Every January, the Province of Misamis Oriental starts the year with a grand festival honoring its home-grown coconut species, locally known as Kuyamis. It is said that Misamis Oriental was named after this golden fruit which grows in abundance in all areas of the province. People gather at the Province’s Capital to celebrate their unique shared history, culture and enjoy the local products through the unique Municipal and City booths that are designed to feature their icons and tourism destinations. The traditional street dancing competition showcases the different traditional festivals dance of each of the 23 municipalities and 3 cities. The Kuyamis Festival is an enthralling cultural experience that will take you around Misamis Oriental and make you feel closer to the charming people of this Province!

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For 40 years, Gingoog City has held the grand celebration of the Kaliga festival – a celebration of the Higaonon, which is primarily a thanksgiving for the favors, abundant reap, effective chasing, campaign, establishment of a new chieftain, birth of a tyke, or any healing hardship and sickness. The entire festival originates from the city’s Higaonon roots and their customs, traditions, and general way of life.  
Kaliga Festival is Gingoog City’s ultimate celebration of culture and history as it breathes life to the old legends and rituals of the Higaonon people through dances, parades, and presentations which are shown to the whole town.  A jumping giant frog, a proud Philippine Eagle with wings outreached, a playful monkey, running shrimp, and a tall tribal datu and his lady, are some of the characters that are depicted in the festival that are derived from the traditional kaliga ritual. The festival has become an expression not only of environmental protection practiced through spiritual belief by the Higaonon people but also of the recognition and preservation of such colorful culture and its people.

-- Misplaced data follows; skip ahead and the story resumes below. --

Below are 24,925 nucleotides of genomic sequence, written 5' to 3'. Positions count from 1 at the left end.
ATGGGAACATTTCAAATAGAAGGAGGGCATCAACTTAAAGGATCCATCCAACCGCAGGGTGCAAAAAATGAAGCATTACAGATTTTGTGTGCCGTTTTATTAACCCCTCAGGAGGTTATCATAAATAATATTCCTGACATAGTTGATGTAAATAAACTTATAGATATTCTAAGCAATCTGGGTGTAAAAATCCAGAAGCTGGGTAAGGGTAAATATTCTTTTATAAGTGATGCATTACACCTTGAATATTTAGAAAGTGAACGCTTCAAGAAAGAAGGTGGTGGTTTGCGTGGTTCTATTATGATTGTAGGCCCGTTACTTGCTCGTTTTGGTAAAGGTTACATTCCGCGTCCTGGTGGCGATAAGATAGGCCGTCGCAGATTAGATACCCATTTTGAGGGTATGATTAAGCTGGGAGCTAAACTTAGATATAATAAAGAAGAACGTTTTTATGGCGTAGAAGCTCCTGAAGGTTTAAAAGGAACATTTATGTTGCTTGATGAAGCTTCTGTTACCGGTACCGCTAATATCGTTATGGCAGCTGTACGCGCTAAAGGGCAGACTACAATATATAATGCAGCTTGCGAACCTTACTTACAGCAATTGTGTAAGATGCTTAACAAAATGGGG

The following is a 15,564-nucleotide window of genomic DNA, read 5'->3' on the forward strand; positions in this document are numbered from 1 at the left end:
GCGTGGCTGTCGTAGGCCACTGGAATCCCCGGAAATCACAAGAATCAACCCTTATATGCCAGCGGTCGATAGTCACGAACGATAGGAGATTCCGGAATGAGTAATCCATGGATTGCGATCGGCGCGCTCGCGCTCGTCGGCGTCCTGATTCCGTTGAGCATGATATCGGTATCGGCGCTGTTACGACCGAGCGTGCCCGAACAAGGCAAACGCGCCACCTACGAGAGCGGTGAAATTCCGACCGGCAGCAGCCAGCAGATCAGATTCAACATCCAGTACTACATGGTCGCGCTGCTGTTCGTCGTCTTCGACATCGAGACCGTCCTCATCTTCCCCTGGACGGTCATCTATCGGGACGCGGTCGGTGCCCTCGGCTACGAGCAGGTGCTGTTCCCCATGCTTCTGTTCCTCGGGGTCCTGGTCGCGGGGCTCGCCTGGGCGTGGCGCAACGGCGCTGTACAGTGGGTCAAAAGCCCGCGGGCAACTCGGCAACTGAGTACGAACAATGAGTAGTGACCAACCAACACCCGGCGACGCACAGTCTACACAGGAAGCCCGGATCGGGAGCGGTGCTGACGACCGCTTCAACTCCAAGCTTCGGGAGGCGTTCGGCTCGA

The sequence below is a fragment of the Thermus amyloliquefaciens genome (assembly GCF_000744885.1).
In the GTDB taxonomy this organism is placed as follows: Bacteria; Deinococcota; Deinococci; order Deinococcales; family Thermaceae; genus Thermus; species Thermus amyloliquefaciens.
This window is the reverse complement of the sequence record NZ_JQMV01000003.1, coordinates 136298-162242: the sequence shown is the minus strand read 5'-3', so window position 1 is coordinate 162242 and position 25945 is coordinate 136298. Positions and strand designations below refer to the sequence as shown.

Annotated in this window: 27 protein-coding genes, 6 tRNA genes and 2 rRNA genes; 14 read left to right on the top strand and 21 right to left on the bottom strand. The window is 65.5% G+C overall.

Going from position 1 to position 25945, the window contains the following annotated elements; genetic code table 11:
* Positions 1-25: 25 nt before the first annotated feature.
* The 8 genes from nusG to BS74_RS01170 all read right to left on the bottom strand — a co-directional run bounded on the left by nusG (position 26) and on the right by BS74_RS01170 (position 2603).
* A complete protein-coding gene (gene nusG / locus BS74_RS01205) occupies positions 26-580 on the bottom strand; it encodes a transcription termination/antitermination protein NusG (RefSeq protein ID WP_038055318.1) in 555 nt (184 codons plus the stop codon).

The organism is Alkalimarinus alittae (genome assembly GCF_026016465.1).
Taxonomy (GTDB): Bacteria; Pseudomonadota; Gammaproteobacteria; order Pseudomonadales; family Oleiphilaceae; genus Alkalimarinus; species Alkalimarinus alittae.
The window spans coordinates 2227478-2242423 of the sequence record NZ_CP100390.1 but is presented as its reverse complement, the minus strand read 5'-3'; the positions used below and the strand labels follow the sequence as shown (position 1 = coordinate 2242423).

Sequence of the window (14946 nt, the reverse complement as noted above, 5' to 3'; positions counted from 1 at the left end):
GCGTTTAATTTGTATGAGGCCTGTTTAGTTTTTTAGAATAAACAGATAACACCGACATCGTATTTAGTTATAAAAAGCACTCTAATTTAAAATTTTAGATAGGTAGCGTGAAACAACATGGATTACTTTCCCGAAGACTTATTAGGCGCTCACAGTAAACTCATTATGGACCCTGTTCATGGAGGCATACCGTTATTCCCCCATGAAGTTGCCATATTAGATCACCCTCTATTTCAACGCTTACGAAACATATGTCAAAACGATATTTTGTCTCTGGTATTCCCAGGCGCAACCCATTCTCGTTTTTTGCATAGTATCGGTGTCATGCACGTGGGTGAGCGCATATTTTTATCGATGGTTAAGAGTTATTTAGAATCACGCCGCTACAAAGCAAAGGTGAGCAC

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Every 3rd week of October, the beautiful island of Camiguin comes alive with a much-awaited colorful and fun-filled festival in celebration of the bountiful harvest of the sweetest Lanzones in the Philippines which is also the heart and pride of the island-province. One of the most popular festivals in the Region, people flock to Camiguin not only to join the eat all you can Lanzones parties but to sample the local and international cuisine that is so diverse in Camiguin and to relax and enjoy the unforgettable land and seascapes.




The municipality of Lala celebrates its heritage and development by showcasing its most prized local product – the crab or the “alimango” in local terms. This Festival is a grand celebration of bountiful harvest which is elevated by the rich culture and values of locals who advocate the preservation of the Panguil Bay – the primary source of crab harvest in the municipality. Every March 22nd, the whole town of Lala makes its legendary “Alimango Mountain” and shares tons of crabs with the locals and the tourists. This one of a kind gastronomic experience is made even better by the colorful parade and cultural presentations of the locals.  Alimango festival is indeed a huge check on a foodie’s bucket list!